Who Tells You When Your LinkedIn Profile Sucks?

Post written by Mic Johnson, Blog Coach | LinkedIn Trainer | Website Builder | Rational Optimist | @MJMeetings Cheerleader | #micnuggets | Jayhawk

If I had a dollar for every time I’ve been in a training session and asked the attendees, “Who tells you that your LinkedIn profile sucks?“, it’s safe to say I’d be retired and traveling the world right now instead of writing this blog post.

Your LinkedIn Profile SucksLinkedIn is almost 14 years old and has over 460 million users worldwide, yet so many of those users have profiles that suck. Why?

The answer is simple.

Because no one tells someone that their profile sucks.

Think about it…when you pull someone’s profile up on LinkedIn and have a negative first impression, what do you do? Do you drop everything and contact that person and say:

“Hey, I was just looking at your profile on LinkedIn because you were referred to me for a job/business opportunity/networking suggestion/expertise request/fill-in-the-blank, but I decided to pass because your profile sucked. I mean, like, totally sucked. Anyway, I figured if you didn’t have the time to take an hour a year to make sure your LinkedIn Profile accurately reflected your personal and professional brand…and that of the company that you work for…then you probably aren’t someone who cares enough to put the time into other things that matter in business.” 

No, of course you don’t do that. No one does. So that person goes on, day after day, week after week, year after year, oblivious to the fact that their LinkedIn profile is negatively impacting their personal and professional brand (and that of the company they own or work for)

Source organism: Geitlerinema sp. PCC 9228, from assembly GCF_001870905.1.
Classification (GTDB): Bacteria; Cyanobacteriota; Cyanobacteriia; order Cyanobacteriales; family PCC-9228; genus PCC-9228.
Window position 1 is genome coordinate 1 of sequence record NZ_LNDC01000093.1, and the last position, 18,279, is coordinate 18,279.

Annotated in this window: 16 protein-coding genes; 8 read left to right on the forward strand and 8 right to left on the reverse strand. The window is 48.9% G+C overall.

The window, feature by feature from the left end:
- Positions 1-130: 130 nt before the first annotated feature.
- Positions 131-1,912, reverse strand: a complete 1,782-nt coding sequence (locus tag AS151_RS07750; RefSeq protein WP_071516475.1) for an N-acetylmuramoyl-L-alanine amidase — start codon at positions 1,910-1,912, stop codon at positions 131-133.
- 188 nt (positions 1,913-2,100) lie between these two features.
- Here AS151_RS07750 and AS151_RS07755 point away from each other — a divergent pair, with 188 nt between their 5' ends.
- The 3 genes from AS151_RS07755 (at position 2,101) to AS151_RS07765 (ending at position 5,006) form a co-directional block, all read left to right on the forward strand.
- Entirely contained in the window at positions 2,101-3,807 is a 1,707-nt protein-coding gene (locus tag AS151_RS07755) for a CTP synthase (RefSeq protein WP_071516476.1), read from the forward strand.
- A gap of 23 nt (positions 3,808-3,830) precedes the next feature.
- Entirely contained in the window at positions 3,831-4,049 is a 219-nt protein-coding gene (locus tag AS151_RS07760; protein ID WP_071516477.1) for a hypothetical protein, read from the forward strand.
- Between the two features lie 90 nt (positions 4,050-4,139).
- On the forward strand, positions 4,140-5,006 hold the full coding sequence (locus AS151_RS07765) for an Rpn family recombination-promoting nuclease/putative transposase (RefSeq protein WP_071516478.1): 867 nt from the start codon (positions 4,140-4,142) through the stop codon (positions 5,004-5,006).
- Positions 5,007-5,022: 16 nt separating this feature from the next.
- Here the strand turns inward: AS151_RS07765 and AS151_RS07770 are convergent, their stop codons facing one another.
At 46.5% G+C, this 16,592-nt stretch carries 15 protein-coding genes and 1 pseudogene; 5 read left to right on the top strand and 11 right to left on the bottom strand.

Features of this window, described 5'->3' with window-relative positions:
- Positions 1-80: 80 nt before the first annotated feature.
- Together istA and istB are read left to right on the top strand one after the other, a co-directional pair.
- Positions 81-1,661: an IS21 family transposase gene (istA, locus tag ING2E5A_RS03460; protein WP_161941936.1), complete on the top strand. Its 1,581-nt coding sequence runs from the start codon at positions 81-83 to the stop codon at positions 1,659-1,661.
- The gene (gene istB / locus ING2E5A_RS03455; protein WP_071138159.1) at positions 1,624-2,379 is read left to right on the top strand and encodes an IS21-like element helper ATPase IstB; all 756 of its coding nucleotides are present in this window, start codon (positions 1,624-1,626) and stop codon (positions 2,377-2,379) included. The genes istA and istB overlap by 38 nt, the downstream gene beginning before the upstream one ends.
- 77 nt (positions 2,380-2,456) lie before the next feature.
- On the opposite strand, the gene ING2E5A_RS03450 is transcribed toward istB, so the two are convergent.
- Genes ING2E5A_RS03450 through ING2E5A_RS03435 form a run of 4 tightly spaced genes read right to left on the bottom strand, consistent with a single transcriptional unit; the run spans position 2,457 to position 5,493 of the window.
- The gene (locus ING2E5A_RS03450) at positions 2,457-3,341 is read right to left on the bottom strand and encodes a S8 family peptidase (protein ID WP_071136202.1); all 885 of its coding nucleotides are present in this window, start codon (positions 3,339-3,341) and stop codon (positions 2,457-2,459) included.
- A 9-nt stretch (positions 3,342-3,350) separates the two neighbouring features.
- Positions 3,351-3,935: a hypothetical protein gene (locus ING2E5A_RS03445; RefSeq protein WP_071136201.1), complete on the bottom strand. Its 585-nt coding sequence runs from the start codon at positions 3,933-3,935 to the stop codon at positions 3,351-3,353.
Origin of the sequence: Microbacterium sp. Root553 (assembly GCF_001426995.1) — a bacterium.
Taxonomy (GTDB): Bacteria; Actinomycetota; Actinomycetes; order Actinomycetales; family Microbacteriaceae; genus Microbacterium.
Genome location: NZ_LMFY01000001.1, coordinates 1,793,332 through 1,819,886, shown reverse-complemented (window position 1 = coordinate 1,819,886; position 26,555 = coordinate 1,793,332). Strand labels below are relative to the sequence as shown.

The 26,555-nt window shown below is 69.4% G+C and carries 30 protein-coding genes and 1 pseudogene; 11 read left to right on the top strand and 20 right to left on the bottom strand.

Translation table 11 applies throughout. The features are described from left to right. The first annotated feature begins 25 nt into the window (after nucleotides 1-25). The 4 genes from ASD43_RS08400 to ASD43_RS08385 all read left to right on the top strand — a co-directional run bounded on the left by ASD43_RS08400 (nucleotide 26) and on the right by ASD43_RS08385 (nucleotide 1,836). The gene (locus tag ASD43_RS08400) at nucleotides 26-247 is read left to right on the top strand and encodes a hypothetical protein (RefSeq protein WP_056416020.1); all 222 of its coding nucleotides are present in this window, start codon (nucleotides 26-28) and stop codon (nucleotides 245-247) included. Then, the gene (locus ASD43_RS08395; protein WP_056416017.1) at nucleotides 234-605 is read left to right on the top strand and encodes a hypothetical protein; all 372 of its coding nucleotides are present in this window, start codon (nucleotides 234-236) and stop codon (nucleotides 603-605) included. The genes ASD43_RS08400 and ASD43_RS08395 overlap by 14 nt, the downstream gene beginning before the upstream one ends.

MicLII often joke (but if I’m honest I’m really only half-joking) that I’m going to start letting people know when I come across profiles that suck.

Look, I don’t want to do it to be a jerk. And it’s not because I think my profile is perfect. It’s also not because I don’t have anything better to do.

It’s because I CARE. And I shouldn’t care more about your LinkedIn profile, the online representation of your personal and professional brand, more than you do.

If you’re excellent at what you do, if your clients love you, if your coworkers love you, if you’re well respected in the business community…basically, if you’re awesome in person…then there’s no reason your LinkedIn profile shouldn’t reflect that too. It’s common sense, but far from common practice.

So if you suffer from MyLinkedInProfileSucks Disease, let Dr. Mic help you out. Do what I do at least once a year…review/edit/clean-up your profile. I just did it myself recently and was amazed at how many things I needed to tweak.

Here are just a few tips for getting your LinkedIn profile where it needs to be:

  1. Background photo – A lot of people don’t even have a background photo. If your company’s marketing department doesn’t have some options for you, create your own. I created mine for free in a few minutes using Canva.
  2. Picture – Been awhile since you’ve updated your picture? If you have a current professional headshot, upload it. If not, have someone you trust take a picture with a smartphone. Use a clean background…and SMILE.
  3. Professional Headline – Is your professional headline boring? Does it only have your job title and nothing else? Mix things up and add in some of your hobbies and passions. This simple step goes a long way in humanizing your profile.
  4. Summary – What does your Summary tell people who visit your profile? Be sure to tell them your professional story, how you can help them, why you like what you do, etc. and mix in a little bit of your personal story…what you do when you’re not working.
  5. Experience – List the positions you’ve held in the Experience section and let people know what you accomplished at each of those positions and what your key responsibilities are/were.
  6. Use “I” Language – There are few things worse than a profile written in 3rd person. Use “I” language when talking about your personal and professional accomplishments. It makes it feel like you’re talking to the reader.

If you can do just these few things, you’ll be well on your way to creating a profile that doesn’t suck. And if you don’t do these few things, you just might be hearing from me sometime in the near future.

Was this post helpful? Do you have any other thoughts or recommendations for LinkedIn profiles? Could you and your company use some LinkedIn Training? If so, leave a comment below or email me at mic@bluegurus.com

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